Research shows tropical cyclones forming globally decreased by about 13% during the 20th century compared to the 19th

Landfalling hurricane [credit: NOAA]

A reconstructed record of cyclone activity going as far back as 1850 doesn’t show what climate alarmists, with their assertions of ‘human-induced’ global warming, might have expected. The intensity question is left for future research. The researchers note that ‘For most tropical cyclone basins (regions where they occur more regularly), including Australia, the decline has accelerated since the 1950s. Importantly, this is when human-induced warming also accelerated.’ [Or so they believe.] ‘The only exception to the trend is the North Atlantic basin’. Of course detailed historical records of natural climate variation may also be hard to find.
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The annual number of tropical cyclones forming globally decreased by about 13% during the 20th century compared to the 19th, according to research published today in Nature Climate Change.

Tropical cyclones are massive low-pressure systems that form in tropical waters when the underlying environmental conditions are right, says The Conversation.

These conditions include (but aren’t limited to) sea surface temperature, and variables such as vertical wind shear, which refers to changes in wind speed and direction with altitude.

Tropical cyclones can cause a lot of damage. They often bring extreme rainfall, intense winds and coastal hazards including erosion, destructive waves, storm surges and estuary flooding.

The Intergovernmental Panel on Climate Change’s latest report detailed how human emissions have warmed tropical oceans above pre-industrial levels, with most warming happening since around the middle of the 20th century. Such changes in sea surface temperature are expected to intensify storms.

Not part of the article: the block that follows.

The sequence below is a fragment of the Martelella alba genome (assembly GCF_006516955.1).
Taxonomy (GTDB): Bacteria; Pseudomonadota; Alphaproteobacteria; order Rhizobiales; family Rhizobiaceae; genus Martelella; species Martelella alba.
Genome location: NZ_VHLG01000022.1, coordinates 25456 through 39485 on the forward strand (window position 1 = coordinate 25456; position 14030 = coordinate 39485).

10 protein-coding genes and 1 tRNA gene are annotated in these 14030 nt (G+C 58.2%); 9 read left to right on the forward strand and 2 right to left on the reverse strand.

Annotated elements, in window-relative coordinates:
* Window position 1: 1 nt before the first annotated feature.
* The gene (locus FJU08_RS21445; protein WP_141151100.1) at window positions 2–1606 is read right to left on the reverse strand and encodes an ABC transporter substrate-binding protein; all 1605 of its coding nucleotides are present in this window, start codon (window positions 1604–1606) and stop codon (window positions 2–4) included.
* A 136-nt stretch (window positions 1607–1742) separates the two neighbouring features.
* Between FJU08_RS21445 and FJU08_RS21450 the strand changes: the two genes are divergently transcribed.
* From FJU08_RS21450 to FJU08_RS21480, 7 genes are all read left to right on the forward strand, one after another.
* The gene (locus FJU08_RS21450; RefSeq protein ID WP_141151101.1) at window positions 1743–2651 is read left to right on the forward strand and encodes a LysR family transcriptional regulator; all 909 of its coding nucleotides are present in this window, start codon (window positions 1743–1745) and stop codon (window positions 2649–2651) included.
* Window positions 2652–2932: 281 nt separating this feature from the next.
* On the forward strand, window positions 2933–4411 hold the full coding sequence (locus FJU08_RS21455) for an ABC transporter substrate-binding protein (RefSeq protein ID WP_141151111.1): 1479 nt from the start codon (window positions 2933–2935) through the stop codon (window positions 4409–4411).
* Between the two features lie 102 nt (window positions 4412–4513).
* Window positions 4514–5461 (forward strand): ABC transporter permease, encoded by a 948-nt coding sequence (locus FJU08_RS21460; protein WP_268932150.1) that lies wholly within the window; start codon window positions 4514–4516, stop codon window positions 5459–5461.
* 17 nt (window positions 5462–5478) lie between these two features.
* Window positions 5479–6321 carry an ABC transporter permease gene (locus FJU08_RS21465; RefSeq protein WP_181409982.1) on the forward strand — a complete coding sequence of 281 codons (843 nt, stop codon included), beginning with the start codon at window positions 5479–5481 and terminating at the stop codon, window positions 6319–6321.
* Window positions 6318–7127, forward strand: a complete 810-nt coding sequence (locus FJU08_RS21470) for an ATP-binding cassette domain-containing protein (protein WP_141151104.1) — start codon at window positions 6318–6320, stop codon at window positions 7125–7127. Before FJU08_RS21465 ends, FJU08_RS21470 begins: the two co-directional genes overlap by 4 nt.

At the same time, global warming over the 20th century led to a weakening of the underlying atmospheric conditions that affect tropical cyclone formation. And our research now provides evidence for a decrease in the frequency of tropical cyclones coinciding with a rise in human-induced global warming.

Reckoning with a limited satellite record

To figure out whether cyclone frequency has increased or decreased over time, we need a reliable record of cyclones. But establishing this historical context is challenging.

Before the introduction of geostationary weather satellites in the 1960s (which stay stationary in respect to the rotating Earth), records were prone to discontinuity and sampling issues.

And although observations improved during the satellite era, changes in satellite technologies and monitoring throughout the first few decades imply global records only became consistently reliable around the 1990s.

So we have a relatively short post-satellite tropical cyclone record. And longer-term weather trends based on a short record can be obscured by natural climate variability. This has led to conflicting assessments of tropical cyclone trends.

Continued here.

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June 28, 2022 at 04:32AM

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